And if AI is not used to replace hundreds of millions of workers outright, then there is a good chance it will be utilised as a way to enable more productivity by replacing lower-level administrative tasks. How is this a threat? Well, imagine a world where you are asked to do ten times the work, thanks to the handy dandy AI systems in place at your job. Sounds great… so long as you are compensated ten times as much, in line with your increased output requirements. But how likely is it that your pay will actually keep pace with a higher workload? It’s more credible that workers will instead be asked to do more, and faster! The makers of AI systems are pushing a narrative it will empower workers, but it is far more likely to empower employers. Artificial intelligence produces a productivity hamster wheel that is spun more forcefully with every new generation, service and update.
In both instances, AI regulation is needed at the highest level to compel industries not to replace workers, nor make excessive demands of employees or fail to compensate them appropriately. These short-term risks might seem reactionary, but we are already seeing companies experiment with artificial intelligence, with most viewing it as a tool to increase profits.
But these outcomes may take a few years or decades to eventuate, and at the very least there will be opportunities to move into other roles that will open up thanks to AI – or at least that’s what the tech companies are saying.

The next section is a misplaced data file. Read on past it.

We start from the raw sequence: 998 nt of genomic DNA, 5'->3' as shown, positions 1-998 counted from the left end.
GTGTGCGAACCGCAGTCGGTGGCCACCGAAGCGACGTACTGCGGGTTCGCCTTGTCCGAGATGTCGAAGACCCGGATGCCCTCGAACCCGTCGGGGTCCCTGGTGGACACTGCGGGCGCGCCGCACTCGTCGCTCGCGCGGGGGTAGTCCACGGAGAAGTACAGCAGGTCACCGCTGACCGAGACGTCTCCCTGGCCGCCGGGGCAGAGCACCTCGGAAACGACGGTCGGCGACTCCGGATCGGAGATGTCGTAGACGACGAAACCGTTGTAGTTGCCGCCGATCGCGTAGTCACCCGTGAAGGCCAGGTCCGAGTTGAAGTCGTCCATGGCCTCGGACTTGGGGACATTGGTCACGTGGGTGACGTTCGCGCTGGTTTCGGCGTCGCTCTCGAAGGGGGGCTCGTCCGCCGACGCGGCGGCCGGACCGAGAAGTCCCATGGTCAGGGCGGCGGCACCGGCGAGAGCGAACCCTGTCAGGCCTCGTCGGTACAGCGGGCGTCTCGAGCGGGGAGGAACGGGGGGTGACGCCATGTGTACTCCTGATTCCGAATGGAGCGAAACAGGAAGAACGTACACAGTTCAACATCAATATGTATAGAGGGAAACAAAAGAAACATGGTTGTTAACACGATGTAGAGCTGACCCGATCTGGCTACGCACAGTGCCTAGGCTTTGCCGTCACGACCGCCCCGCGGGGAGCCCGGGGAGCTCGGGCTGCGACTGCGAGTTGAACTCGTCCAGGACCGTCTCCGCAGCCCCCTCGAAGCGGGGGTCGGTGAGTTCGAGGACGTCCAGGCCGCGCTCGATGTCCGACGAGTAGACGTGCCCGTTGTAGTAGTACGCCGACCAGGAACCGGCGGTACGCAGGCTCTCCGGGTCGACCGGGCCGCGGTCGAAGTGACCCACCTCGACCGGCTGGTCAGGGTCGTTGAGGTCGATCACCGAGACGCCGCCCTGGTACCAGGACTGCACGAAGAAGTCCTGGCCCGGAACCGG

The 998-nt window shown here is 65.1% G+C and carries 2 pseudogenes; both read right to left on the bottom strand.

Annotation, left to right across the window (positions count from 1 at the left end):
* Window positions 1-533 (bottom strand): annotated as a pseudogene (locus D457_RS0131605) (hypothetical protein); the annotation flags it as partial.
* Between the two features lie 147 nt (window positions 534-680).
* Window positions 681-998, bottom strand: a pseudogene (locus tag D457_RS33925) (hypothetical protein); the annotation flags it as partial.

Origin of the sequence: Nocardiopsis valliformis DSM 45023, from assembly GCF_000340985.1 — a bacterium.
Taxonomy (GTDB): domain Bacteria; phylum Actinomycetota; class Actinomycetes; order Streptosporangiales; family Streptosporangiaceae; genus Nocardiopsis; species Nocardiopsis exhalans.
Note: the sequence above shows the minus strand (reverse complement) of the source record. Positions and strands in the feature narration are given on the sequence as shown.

What’s more concerning is the looming long-term threats that AI poses.
Opportunity or existential threat?
Employees having to deal with an AI-fuelled increase in PowerPoint presentations or weekly reports is probably not what’s keeping Altman and company up at night. Rather, it’s the sheer unpredictability of what’s about to come next. If we follow the logic of Hollywood blockbusters and sci-fi novels, then it’s only a matter of time before AI rises up to crush humanity via thermonuclear warfare, time travel or an invasion of sentient cybernetic super soldiers.
That is, if we haven’t already taken ourselves out through human-induced climate change or World War 3.
While it’s plausible that AI is an existential threat, how we end up there is anyone’s guess. One pressing concern about giving rise to a new form of intelligence is the challenge of ensuring it remains adherent to (or at least operates in service of) our needs. The experts call this ‘human alignment‘, and it all comes down to making sure AI systems produce outcomes that are in the best interest of human goals and values. See, a failure to encode a semblance of even the most basic morality that we as humans share can lead to disastrous results.
Take the thought experiment of what would happen if an AI was tasked with creating paperclips, and after some compute, it decides that the best way to achieve this goal is to eventually transform the planet into a paperclip-assembling dystopia. In that theoretical scenario, the AI would have successfully attained its primary objective, but doomed humanity in the process.